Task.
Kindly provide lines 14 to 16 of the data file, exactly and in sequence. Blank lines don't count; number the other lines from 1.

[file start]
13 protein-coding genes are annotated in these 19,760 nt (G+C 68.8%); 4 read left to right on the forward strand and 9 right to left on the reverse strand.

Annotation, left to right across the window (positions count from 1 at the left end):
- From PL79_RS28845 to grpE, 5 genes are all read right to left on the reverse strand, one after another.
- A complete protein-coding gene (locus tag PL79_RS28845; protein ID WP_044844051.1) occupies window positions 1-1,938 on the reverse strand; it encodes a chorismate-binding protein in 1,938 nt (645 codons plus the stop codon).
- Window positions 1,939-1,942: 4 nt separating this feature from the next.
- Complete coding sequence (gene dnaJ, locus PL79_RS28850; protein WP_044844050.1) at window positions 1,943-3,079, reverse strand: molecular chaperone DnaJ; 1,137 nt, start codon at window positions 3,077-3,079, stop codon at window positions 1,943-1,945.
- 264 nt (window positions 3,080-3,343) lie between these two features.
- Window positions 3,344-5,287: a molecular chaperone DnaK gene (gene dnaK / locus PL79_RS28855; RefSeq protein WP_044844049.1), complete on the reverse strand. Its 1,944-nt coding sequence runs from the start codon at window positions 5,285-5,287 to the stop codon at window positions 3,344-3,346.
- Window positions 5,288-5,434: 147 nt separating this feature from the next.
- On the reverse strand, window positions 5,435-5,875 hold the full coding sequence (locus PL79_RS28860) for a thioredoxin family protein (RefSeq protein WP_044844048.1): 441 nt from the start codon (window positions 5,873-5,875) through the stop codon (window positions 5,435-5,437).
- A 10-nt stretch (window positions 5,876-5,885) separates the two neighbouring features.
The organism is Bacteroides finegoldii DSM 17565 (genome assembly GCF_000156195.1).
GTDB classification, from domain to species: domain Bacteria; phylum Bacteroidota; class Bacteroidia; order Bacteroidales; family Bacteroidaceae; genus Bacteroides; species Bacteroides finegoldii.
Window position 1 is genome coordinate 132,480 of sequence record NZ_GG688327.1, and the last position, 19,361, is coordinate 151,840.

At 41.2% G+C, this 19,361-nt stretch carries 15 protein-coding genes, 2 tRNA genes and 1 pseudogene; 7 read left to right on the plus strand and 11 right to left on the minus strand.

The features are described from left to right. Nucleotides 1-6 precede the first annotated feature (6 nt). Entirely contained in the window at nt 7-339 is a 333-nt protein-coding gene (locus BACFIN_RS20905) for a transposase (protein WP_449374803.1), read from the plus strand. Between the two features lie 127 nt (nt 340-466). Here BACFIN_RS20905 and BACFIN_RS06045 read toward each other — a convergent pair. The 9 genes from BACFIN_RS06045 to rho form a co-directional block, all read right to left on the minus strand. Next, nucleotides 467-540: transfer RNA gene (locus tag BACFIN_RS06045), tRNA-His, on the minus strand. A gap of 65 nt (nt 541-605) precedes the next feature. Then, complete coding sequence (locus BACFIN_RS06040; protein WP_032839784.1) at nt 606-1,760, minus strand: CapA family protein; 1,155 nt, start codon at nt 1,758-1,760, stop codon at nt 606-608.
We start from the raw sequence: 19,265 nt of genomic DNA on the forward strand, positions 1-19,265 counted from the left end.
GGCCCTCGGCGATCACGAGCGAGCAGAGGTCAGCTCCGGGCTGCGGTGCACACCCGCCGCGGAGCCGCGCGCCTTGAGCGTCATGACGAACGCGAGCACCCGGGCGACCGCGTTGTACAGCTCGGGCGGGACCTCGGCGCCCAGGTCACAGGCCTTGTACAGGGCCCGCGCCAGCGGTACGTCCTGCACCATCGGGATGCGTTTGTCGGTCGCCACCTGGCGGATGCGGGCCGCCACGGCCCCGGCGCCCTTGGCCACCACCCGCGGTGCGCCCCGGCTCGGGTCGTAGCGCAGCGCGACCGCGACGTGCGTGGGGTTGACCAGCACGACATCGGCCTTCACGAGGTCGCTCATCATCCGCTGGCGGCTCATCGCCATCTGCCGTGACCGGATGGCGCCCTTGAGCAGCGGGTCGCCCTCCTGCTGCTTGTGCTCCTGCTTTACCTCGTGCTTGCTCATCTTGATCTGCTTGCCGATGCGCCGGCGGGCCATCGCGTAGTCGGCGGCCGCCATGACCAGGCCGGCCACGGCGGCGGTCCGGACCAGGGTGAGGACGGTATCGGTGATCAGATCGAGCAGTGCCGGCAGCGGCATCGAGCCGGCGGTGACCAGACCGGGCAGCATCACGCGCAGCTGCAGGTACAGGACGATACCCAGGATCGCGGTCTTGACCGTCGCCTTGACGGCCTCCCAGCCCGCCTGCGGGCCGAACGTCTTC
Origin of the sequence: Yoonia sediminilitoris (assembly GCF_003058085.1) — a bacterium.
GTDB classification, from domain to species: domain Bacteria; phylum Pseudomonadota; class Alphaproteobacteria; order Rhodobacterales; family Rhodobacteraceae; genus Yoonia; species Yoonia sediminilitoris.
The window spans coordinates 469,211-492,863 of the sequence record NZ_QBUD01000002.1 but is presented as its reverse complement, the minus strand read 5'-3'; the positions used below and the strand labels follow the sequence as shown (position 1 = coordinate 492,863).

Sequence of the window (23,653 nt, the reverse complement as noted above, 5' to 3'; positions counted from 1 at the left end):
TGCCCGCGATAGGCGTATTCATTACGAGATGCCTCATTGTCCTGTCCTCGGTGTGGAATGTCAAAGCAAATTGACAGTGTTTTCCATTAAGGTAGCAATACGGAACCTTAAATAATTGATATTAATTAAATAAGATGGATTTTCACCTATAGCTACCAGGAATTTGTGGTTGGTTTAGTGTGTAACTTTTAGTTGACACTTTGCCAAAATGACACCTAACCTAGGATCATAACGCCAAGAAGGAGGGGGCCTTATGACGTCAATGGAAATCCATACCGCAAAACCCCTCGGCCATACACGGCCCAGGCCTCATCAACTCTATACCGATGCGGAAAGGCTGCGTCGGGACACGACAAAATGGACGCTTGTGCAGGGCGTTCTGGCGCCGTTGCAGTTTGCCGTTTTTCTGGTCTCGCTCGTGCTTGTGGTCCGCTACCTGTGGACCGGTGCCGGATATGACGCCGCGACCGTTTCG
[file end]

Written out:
Window position 1 is genome coordinate 132,480 of sequence record NZ_GG688327.1, and the last position, 19,361, is coordinate 151,840.

At 41.2% G+C, this 19,361-nt stretch carries 15 protein-coding genes, 2 tRNA genes and 1 pseudogene; 7 read left to right on the plus strand and 11 right to left on the minus strand.

The features are described from left to right. Nucleotides 1-6 precede the first annotated feature (6 nt). Entirely contained in the window at nt 7-339 is a 333-nt protein-coding gene (locus BACFIN_RS20905) for a transposase (protein WP_449374803.1), read from the plus strand. Between the two features lie 127 nt (nt 340-466). Here BACFIN_RS20905 and BACFIN_RS06045 read toward each other — a convergent pair. The 9 genes from BACFIN_RS06045 to rho form a co-directional block, all read right to left on the minus strand. Next, nucleotides 467-540: transfer RNA gene (locus tag BACFIN_RS06045), tRNA-His, on the minus strand. A gap of 65 nt (nt 541-605) precedes the next feature. Then, complete coding sequence (locus BACFIN_RS06040; protein WP_032839784.1) at nt 606-1,760, minus strand: CapA family protein; 1,155 nt, start codon at nt 1,758-1,760, stop codon at nt 606-608.